North Catalans rally for more autonomy

November 7 commemorates the signing of the Treaty of the Pyrenees in 1659, by which the Spanish king Phillip IV transferred the territories of the County of Rosselló/Roussillon and parts of the county of Cerdanya/Cerdagne to the French king Louis XIV, as exchange for keeping sovereignty in Spanish Flanders (later lost).

Since then, those territories are locally known as the Catalunya Nord (North Catalonia), and they are currently included in the administrative region of the Lengadòc-Rosselhon (Languedoc-Roussillon in French).
Every year on the closest Saturday to that historical date, several local minority organizations (grouped in the SEM collective), commemorate the event with different acts, including a popular demonstration that this year was attended by more than 2,500 people in Perpignan. This year’s focus was on the administrative reorganization of the different regions in the French Republic proposed by the government, which will change the French regional map substantially.
Minority groups in the region are asking that the proposed union of the current Languedoc-Roussillon and Midi-Pyrénées be called Occitanie-Catalunya or Occitanie-Pays Catalan, after a popular poll favored those names. They are also asking for de-centralization measures that would, among other things, promote the bilingualization of the population in either Catalan or Occitan, which nowadays enjoys little governmental support, since the French Senate insists on its country not ratifying the European Charter for Regional or Minority Languages.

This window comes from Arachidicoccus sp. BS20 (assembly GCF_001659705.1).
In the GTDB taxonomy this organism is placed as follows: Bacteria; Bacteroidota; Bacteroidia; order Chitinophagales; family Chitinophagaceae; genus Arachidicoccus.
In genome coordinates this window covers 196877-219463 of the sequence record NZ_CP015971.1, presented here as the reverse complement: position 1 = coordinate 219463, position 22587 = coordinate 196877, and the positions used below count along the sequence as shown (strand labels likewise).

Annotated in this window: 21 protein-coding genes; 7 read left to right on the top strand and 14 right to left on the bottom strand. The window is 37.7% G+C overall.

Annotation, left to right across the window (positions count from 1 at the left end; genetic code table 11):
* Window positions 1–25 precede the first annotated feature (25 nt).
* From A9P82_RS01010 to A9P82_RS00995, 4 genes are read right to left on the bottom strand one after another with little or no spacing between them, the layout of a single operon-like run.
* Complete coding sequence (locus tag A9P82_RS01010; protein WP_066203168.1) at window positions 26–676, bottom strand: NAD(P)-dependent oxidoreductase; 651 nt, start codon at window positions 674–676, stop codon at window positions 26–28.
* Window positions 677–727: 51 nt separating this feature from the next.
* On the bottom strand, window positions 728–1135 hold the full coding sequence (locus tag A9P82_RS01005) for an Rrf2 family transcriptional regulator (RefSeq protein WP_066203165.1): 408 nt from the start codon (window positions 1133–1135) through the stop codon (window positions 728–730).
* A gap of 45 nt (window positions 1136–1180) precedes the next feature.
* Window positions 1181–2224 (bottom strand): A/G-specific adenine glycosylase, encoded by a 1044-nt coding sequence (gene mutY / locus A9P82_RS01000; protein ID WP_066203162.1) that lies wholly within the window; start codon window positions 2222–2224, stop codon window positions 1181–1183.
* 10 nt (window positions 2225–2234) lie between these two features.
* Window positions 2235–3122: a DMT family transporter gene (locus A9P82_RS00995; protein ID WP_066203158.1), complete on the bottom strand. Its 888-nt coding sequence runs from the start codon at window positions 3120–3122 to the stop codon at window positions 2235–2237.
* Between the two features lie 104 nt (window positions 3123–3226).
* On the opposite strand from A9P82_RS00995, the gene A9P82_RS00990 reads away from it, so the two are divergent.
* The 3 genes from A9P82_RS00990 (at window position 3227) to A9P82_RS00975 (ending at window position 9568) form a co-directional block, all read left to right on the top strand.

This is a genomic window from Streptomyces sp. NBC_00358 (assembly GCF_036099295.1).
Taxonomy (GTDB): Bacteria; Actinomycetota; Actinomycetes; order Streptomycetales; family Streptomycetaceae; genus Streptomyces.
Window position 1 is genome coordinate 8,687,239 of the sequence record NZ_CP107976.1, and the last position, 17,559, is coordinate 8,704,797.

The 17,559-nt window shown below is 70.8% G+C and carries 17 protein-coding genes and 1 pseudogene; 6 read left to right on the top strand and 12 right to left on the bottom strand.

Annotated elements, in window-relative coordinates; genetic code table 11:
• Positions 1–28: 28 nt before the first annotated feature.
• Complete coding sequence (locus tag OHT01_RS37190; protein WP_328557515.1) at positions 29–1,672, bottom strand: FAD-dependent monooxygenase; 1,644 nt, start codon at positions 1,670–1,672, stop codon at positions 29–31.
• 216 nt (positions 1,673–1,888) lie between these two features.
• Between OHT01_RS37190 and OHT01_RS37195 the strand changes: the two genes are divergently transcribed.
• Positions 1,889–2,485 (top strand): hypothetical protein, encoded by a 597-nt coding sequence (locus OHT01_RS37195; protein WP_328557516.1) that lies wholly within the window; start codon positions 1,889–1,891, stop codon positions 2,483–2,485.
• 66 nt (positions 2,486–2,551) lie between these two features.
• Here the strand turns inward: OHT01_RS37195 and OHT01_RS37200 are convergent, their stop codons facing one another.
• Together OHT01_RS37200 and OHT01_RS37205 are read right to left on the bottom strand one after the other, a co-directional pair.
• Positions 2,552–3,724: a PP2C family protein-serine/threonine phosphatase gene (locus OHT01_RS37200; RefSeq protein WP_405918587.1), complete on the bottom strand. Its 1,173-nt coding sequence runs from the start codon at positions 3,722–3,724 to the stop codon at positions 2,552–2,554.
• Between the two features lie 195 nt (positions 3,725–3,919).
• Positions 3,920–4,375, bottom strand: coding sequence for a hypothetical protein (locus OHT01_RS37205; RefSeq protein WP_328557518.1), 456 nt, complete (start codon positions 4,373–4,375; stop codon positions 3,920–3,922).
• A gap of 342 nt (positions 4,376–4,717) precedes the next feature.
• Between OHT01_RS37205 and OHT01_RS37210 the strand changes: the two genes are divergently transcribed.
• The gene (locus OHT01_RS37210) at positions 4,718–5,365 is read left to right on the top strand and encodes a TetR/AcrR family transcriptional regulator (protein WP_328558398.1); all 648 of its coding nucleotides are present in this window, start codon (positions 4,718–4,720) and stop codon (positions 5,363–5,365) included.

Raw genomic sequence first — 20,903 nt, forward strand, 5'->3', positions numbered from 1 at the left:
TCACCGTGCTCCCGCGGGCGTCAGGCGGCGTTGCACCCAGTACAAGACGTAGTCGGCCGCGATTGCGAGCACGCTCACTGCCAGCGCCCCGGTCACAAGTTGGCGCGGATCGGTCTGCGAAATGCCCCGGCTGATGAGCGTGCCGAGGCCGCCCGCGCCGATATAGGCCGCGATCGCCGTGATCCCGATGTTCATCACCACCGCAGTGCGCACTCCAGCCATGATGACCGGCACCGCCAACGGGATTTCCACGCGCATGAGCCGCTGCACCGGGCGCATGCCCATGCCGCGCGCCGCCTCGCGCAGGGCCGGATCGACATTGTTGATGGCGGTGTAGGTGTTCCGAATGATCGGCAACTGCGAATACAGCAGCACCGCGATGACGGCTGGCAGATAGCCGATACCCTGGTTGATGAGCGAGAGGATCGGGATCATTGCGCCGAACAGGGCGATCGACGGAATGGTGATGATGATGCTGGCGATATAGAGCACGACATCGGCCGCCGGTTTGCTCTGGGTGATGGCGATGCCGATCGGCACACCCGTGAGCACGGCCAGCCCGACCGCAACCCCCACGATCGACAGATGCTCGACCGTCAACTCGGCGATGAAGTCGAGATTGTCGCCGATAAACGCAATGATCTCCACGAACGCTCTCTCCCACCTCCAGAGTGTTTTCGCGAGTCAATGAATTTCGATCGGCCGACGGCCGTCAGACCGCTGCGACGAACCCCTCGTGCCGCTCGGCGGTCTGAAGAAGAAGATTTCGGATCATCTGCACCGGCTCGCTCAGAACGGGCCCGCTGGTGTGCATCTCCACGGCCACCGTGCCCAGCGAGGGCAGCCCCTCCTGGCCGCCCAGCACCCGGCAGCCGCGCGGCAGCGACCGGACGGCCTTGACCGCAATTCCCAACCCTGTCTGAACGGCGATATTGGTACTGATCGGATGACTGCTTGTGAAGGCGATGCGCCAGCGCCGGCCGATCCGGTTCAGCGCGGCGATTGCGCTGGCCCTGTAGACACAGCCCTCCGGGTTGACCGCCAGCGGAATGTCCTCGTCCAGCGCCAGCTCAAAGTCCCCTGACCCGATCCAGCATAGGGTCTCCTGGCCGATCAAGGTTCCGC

The SEM collective represents a very interesting situation for a minority. On the one hand, its main interlocutor is the Parisian government, which holds one of the most centralizing political agendas in Europe; on the other hand, it is following very attentively the current push for independence of neighboring Spanish Catalonia, with whom it not only shares strong cultural and linguistic bonds inherited by a historical past, but also increasingly political ties –indeed, economic support for the few Catalan immersion schools in the territory comes exclusively from the Catalan government.
An independent Catalonia would mean that the Catalan minority in France would for the first time have a kin Nation State. And this could surely have consequences –hopefully, positive ones.